BE: Looking at some of the clips for “Spirit of the Wild” on YouTube, I noticed that almost all of the promos feature you saying, “The revolution will be televised.”
TN: Yes, indeed.
BE: That’s the antithesis of what Gil Scott Heron said, but I guess it’s a different revolution.
TN: Well, it’s probably the most important revolution ever, and that’s what I started talking to you about: the revolution from the political correct lie that Bambi is real to the fact that venison is food. I saw, even in my own hunting community, this pussy-fied wimpiness, this spinelessness, to actually admit that the animals are dead, that we gut ‘em and that there’s blood involved. And that we kill them. We don’t harvest ‘em. We kill ‘em! So the revolution is that I’m not playing games here…which, again, is why “Spirit of the Wild” is so successful and is so powerfully connected to honest people everywhere: we’re more than happy to not only celebrate but also promote that we kill stuff. We like to kill stuff! That’s how you get barbeque! [Laughs.] And you’ll never ever hear me defending the hunting, because there’s nothing to defend. I dedicate my life to promoting and celebrating it, because it literally is perfection. Hunting, fishing, and trapping is literally perfect. It’s the perfect system by which to balance and ground the animal populations for next year’s productivity. And I’m the only guy who’s ever even framed it that way publically! But I do so all the time on the show and in my writings…and in this interview right now!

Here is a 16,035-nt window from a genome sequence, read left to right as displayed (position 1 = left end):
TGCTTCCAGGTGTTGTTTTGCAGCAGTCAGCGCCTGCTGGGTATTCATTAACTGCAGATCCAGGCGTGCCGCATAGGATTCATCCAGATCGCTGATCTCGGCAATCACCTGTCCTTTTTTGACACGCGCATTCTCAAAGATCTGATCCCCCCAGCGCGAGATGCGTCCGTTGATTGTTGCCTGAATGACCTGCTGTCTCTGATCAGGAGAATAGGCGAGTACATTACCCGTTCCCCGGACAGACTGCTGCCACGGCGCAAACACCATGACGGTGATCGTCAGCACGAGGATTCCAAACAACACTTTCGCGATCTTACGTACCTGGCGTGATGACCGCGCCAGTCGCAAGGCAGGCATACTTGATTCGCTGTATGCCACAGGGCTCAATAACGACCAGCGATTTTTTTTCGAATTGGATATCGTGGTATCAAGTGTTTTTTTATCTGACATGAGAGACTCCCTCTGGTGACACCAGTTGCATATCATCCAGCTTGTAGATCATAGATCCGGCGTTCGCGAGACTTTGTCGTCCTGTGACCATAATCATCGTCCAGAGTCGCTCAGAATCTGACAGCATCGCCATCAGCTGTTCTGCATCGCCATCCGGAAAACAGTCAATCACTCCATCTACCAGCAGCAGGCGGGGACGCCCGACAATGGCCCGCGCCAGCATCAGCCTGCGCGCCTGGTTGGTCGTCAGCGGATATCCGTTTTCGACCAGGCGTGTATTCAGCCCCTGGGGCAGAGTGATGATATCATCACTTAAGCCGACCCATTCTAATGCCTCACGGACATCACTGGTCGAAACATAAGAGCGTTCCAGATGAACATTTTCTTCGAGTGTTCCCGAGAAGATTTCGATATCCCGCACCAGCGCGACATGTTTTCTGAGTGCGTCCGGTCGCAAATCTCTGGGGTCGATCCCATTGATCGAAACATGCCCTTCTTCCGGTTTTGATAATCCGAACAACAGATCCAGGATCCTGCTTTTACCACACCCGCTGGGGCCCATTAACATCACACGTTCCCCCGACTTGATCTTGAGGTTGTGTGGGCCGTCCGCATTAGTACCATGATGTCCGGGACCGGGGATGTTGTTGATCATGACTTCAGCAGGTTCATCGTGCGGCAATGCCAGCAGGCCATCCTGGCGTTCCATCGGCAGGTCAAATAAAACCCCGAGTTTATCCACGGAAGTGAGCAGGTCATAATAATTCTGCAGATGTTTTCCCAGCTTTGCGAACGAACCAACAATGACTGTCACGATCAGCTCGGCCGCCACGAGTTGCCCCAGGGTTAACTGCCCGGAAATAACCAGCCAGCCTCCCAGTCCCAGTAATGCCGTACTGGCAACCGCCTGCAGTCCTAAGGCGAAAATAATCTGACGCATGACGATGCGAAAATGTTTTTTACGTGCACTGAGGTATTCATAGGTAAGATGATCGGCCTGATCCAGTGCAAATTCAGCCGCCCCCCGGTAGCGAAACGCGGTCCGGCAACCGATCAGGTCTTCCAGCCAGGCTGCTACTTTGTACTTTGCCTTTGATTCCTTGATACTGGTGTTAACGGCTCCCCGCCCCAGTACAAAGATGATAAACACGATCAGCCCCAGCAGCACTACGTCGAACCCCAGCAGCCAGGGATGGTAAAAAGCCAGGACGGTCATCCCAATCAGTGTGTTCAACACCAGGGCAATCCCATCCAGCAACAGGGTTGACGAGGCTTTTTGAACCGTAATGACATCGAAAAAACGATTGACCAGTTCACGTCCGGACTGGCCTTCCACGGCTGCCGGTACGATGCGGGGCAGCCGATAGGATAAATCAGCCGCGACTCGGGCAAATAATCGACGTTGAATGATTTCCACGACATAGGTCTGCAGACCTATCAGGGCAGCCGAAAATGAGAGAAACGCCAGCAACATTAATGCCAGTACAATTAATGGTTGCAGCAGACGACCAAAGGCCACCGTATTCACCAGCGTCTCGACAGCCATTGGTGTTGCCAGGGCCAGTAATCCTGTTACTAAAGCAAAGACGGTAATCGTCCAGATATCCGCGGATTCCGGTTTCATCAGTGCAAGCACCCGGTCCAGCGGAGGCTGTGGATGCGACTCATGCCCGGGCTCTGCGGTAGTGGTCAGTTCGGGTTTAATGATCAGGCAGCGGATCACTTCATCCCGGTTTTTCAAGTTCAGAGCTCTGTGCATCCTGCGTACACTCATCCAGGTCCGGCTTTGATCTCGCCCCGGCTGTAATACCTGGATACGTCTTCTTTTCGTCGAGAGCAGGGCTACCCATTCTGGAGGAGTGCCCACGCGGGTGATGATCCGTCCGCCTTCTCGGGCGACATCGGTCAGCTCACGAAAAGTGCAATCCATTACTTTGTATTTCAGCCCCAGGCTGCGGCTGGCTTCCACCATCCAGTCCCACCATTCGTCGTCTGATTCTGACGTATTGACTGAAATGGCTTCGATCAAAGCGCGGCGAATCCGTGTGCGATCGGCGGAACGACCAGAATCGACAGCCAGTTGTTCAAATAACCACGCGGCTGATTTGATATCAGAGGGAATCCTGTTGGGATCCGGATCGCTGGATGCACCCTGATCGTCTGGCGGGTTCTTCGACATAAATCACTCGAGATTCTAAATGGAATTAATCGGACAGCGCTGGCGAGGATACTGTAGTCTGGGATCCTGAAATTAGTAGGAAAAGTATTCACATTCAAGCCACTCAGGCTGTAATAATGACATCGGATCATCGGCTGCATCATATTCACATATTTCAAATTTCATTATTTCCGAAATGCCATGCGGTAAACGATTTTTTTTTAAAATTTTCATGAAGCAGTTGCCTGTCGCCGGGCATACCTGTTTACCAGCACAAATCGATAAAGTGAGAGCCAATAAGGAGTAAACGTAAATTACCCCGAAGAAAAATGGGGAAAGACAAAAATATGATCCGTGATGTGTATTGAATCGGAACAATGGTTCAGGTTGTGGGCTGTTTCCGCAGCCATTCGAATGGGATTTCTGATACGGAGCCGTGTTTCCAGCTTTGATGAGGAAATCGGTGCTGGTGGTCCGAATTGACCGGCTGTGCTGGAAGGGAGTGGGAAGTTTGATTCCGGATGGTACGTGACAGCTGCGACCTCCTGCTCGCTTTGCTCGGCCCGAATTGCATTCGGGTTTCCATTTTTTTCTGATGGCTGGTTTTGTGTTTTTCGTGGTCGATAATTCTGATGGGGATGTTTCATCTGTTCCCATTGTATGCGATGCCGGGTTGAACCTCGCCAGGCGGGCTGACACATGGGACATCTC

BE: Speaking of your writings, do you have any other books in the pipeline?
TN: Yeah, y’know, I’m writing a book right now – it’s tentatively called Ted Nugent: Ballistic – and it’s the truth about everything regarding guns and being armed, and good guys winning over bad guys, and the perfection of the utilitarian pragmatism that is firearms as a tool for all the right reasons. And I’m well on my way with that. That’ll probably coming out…probably late this year, early next year. And then I’m writing the killer of all times: Ted Nugent: Stranglehold, about my entire life and how defiance is the key to good over evil and right over wrong and we the people over Eric Holder.